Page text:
Fred McBride – North Carolina Fiddle and Banjo – FRC722
by Lucas Pasley
Article courtesy of the Old Time Herald, Volume 13, Number 10.
I remember the first time I saw Fred play down at a little jam around Wilkesboro. I was young and in search of a real old time sound, and when I heard Fred I almost fell on the floor. I drove straight up to Alleghany County and told my grandmother I’d found my hero fiddler. She smiled and said, well, what’s his name?” “Fred McBride.” I said reverently. “Fred McBride!” She yelled back as she sat up in her recliner. “Good Lord,” she said, “You’ve known him your whole life – you’ve seen him at every family reunion you’ve ever been to!”
When I went down to visit Fred a few days later, we all had the first of many good laughs over the story. At the family reunion, Fred was just part of the blur of old men standing together talking about the stuff old men talk about while I was going back and forth from the playground to the food table at the Lion’s Club in Sparta. Suddenly, Fred became a whole lot more. For starters, he was the nephew of Guy Brooks, the fiddler for the Red Fox Chasers and my grandmother’s uncle. Second, he was Faye Wagoner’s 1st cousin (and my grandmother’s). Faye was a wonderful guitar player who spent her Saturday nights making music with the Caudill family in Alleghany County. Finally, he was a living fiddler with one foot in a world of old time fiddling the world will never hear again.
From then on, I spent as much time with Fred as I reasonably could while I was doing some 20’s rambling and starting a family. Many a Saturday or Sunday, I’d bring my growing family down to visit with him and Frances and his children and grandchildren depending on who was around. We’d eat some of Frances’s fine cooking, visit, and always get in a few tunes.
My wife would want you to know that Fred was a sharp dresser: he was neat, clean, and had a sense of style she didn’t always associate with me. I won’t say which side of politics he stood on, but he was sharp and had clear opinions. I remember having a politically cynical moment and saying to him, “those dang political parties are all the same anyway; they’re all crooked.” It wasn’t loud, but it was firm when he said, “No, I don’t think they’re quite the same.” It was enough to let me know I’d better give some thought to my words when I was talking politics to Fred.
Thinking back, I can picture him so clearly: legs crossed, toothpick in his mouth, quietly in control of a jam; we’d wait for him to start, we’d match his rhythm. When a friend of mine, TJ Worthington, caught him in a painting, this was the pose he captured; I don’t know if there was any other that would have summed him up.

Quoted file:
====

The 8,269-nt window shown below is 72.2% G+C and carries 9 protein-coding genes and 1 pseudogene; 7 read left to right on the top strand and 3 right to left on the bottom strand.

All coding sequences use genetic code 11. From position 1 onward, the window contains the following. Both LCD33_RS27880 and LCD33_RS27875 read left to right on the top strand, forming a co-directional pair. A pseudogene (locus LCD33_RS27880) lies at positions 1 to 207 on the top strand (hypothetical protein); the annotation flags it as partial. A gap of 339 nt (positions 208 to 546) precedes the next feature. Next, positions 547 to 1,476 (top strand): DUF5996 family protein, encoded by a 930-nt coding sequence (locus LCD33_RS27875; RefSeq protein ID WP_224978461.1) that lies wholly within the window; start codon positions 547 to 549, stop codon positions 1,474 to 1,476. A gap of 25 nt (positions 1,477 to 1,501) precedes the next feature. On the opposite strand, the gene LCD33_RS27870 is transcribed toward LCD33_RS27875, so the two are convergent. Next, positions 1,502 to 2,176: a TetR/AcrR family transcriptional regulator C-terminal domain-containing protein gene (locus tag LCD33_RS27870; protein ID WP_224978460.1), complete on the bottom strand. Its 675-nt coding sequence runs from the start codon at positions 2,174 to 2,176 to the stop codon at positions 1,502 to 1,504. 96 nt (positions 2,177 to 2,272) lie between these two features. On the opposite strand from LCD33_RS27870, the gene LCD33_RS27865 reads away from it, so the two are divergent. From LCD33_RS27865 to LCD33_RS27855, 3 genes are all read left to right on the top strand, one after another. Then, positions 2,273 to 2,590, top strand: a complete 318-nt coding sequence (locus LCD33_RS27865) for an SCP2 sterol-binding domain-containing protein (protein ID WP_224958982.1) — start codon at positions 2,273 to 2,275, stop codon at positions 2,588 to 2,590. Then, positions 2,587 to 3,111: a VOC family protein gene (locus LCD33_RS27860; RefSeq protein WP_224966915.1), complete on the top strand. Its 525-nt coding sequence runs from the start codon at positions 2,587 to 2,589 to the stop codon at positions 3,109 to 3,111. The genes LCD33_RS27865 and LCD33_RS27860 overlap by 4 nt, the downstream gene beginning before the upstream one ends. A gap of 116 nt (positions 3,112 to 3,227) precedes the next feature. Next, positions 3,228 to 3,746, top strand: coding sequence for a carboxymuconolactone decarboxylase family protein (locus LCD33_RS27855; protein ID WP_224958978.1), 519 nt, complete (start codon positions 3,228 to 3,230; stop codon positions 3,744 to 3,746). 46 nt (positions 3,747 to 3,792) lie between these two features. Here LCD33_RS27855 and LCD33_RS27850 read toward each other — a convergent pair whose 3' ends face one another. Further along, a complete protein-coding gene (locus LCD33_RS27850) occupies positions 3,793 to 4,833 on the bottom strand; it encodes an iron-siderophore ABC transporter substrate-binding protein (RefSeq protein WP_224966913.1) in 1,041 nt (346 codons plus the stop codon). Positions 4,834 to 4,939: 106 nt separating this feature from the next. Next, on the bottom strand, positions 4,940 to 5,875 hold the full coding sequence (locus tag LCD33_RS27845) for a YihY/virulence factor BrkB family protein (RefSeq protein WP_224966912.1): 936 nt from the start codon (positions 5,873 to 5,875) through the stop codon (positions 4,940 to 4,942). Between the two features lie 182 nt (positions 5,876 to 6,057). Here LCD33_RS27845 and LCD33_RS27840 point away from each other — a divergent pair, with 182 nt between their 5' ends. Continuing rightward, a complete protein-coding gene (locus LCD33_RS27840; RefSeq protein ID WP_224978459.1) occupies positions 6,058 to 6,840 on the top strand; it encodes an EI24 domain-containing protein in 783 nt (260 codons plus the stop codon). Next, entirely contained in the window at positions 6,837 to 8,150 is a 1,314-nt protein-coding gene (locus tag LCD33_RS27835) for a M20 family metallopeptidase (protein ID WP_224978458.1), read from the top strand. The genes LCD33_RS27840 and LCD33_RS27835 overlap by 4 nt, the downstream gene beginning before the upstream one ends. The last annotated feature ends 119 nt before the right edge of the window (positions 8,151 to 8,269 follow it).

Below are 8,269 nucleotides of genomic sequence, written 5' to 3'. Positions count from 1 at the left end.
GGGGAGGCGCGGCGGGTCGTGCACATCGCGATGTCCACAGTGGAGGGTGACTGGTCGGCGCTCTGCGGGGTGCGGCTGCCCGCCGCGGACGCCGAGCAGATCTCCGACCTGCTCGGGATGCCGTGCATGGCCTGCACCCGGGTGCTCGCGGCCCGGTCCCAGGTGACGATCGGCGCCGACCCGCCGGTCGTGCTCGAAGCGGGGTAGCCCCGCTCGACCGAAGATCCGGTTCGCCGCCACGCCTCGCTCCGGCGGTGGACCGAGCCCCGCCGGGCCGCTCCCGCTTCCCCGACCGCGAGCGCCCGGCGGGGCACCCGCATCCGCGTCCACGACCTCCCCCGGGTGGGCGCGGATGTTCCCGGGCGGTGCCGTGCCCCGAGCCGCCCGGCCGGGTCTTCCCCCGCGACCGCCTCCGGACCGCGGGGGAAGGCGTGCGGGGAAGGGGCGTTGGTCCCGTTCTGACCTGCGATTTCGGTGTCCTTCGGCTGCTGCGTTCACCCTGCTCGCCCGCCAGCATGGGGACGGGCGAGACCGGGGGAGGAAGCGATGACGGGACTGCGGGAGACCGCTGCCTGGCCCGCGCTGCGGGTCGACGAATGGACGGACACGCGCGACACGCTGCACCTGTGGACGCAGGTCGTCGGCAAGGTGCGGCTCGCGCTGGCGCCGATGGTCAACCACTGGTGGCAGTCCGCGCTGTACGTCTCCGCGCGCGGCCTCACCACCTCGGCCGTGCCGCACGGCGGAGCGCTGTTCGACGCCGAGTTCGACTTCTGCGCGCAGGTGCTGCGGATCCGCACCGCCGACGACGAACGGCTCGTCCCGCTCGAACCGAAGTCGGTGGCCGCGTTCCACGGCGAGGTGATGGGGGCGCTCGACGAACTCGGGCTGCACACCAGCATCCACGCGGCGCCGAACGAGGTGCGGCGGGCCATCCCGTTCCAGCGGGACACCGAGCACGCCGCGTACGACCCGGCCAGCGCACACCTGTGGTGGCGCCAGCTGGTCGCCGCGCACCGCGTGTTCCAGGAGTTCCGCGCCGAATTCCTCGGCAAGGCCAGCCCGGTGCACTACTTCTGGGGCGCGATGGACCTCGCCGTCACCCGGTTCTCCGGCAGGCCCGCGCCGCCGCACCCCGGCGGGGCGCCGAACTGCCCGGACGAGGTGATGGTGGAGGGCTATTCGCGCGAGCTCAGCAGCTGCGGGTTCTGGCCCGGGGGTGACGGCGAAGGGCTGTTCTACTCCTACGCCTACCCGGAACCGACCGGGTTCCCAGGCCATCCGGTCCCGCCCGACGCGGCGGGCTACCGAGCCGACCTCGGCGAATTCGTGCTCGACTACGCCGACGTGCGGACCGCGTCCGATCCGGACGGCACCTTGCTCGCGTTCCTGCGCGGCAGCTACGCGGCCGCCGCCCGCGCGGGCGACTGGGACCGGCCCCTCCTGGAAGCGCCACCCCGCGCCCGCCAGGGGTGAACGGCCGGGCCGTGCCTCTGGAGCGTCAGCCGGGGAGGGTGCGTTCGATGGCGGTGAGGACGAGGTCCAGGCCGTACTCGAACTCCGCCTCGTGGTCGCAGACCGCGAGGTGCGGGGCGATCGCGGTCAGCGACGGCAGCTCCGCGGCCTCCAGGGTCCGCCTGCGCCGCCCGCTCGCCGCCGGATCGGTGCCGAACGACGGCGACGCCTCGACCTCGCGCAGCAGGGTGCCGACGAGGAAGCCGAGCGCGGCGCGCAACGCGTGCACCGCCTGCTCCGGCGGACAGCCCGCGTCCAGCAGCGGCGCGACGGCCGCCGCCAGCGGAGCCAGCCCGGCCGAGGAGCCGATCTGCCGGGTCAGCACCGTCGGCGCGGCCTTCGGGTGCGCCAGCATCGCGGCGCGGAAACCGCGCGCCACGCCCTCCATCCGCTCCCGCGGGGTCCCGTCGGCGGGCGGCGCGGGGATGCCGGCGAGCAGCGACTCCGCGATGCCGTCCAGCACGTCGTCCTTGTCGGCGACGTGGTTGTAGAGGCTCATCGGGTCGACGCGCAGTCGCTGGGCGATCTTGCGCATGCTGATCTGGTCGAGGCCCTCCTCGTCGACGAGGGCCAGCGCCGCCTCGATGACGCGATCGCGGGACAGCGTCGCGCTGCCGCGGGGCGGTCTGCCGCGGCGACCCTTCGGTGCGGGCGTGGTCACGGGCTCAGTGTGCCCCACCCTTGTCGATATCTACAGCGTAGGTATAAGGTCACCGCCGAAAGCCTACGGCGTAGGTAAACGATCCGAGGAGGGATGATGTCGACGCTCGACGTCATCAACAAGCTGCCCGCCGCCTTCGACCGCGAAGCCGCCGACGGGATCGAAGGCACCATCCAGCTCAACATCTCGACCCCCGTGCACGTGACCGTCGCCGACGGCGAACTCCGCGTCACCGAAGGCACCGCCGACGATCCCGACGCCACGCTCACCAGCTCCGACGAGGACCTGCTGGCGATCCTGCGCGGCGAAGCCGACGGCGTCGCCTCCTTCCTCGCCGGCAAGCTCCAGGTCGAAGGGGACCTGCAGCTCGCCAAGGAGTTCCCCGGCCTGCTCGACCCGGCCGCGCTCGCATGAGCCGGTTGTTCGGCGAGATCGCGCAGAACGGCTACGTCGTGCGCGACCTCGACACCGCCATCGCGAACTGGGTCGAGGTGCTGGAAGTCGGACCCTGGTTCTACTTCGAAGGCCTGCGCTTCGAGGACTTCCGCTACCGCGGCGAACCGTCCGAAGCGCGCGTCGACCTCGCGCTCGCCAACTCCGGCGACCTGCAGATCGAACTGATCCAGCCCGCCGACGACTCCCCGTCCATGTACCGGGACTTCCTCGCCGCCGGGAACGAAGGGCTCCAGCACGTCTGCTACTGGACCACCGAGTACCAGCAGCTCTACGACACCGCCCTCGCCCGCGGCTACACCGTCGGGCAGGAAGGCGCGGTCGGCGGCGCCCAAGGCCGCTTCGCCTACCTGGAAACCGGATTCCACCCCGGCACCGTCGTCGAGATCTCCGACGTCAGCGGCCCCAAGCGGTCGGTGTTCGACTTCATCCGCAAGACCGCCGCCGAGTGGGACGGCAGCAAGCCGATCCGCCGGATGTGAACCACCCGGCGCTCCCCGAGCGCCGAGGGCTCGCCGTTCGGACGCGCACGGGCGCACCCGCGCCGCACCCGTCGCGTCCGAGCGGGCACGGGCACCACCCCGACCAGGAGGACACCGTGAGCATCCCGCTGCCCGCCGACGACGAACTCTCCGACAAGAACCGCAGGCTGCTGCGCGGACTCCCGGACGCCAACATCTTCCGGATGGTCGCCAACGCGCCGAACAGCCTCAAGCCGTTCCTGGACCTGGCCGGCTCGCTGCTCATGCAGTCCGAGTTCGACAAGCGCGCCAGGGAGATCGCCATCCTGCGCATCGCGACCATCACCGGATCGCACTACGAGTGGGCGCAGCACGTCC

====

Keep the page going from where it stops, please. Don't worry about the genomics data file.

I loved that he always welcomed everyone into play in a jam. I guess old time musicians are always fighting a battle over wanting to have a good-sounding jam and wanting to be open and friendly to everyone. Fred took a firm stance on the open and friendly side. You might have found him in the middle of an overcrowded, out of time and tune jam upon occasion, but you never saw him turn someone away; he was a gentleman. When he left the house, he looked sharp, and he treated people with respect and decency. In addition to teaching me a lot about the fiddle, Fred came to serve as a bit of a moral compass for me in the world of music. I didn’t always follow it, but I always knew where it was pointing.
Fred grew up in a family full of music. Although Uncle Guy was the only one to achieve much commercial success with the Red Fox Chasers, most of the family was making music one way or another. His mother was a Brooks, and all of her siblings made music except for one: my great-grandfather. The next generation, Fred’s first cousins, was just as full of singers and instrumentalists. Fred’s mother had married a McBride with deep roots down on Greenstreet Mountain in Wilkes County, and that’s where he moved as child. There’s a story of my great-grandfather, the only one around with a vehicle, tying a tree to the back of his car as they were heading down Greenstreet Mountain so it wouldn’t run away on them.
As Fred was learning to play, he was influenced by old time fiddler Laud Bowers (father of Gar Bowers who played banjo with Bill Monroe). Laud was an old time fiddler with a “houseful of kids” who lived on Absher Road in Wilkes County, not far from Greenstreet Mountain. Laud would “play for a dance or something, you know. If somebody around had a molasses making or a corn shucking. Course, they didn’t get paid then – there wadn’t nobody had money to pay you in first place.”
Fred and Garr were young boys, and they would play clawhammer banjo while Laud fiddled. As far as Fred could remember, Laud’s fiddle “was a pretty good old fiddle – but it didn’t have no fine tuners on it. You know, it was hard to tune, He’d spit tobacco juice on them tuning pegs and fool with that thing for half an hour. He’d finally he’d get it where he wanted it.” Fred would “watch him more than anything else. The minute I’d get home, I’d start to fool with the fiddle a little bit, try to get the bow kinda like he was doing. I never did accomplish that but he was a good fiddle player…I kinda learned as much from him as far as the bow is concerned as I did the Caudills. Yeah, he had a good lick with the bow.”
And then, at 17 years old, like a lot of mountain folks at the time, Fred left the region for more opportunity. He worked briefly at a defense plant in Darlington, MD and got acquainted with his future wife, an Ashe County native. As soon as he turned 18, he joined the Air Force. Fred and Frances’s courtship grew via letters, and when Fred left the military in 1945, they married and were ready to settle down and start a family. He worked for Aberdeen Proving Ground until he was able to retire. In those Maryland years, he made a little music with his cousin Lester Brooks, but was mostly focused on work and family.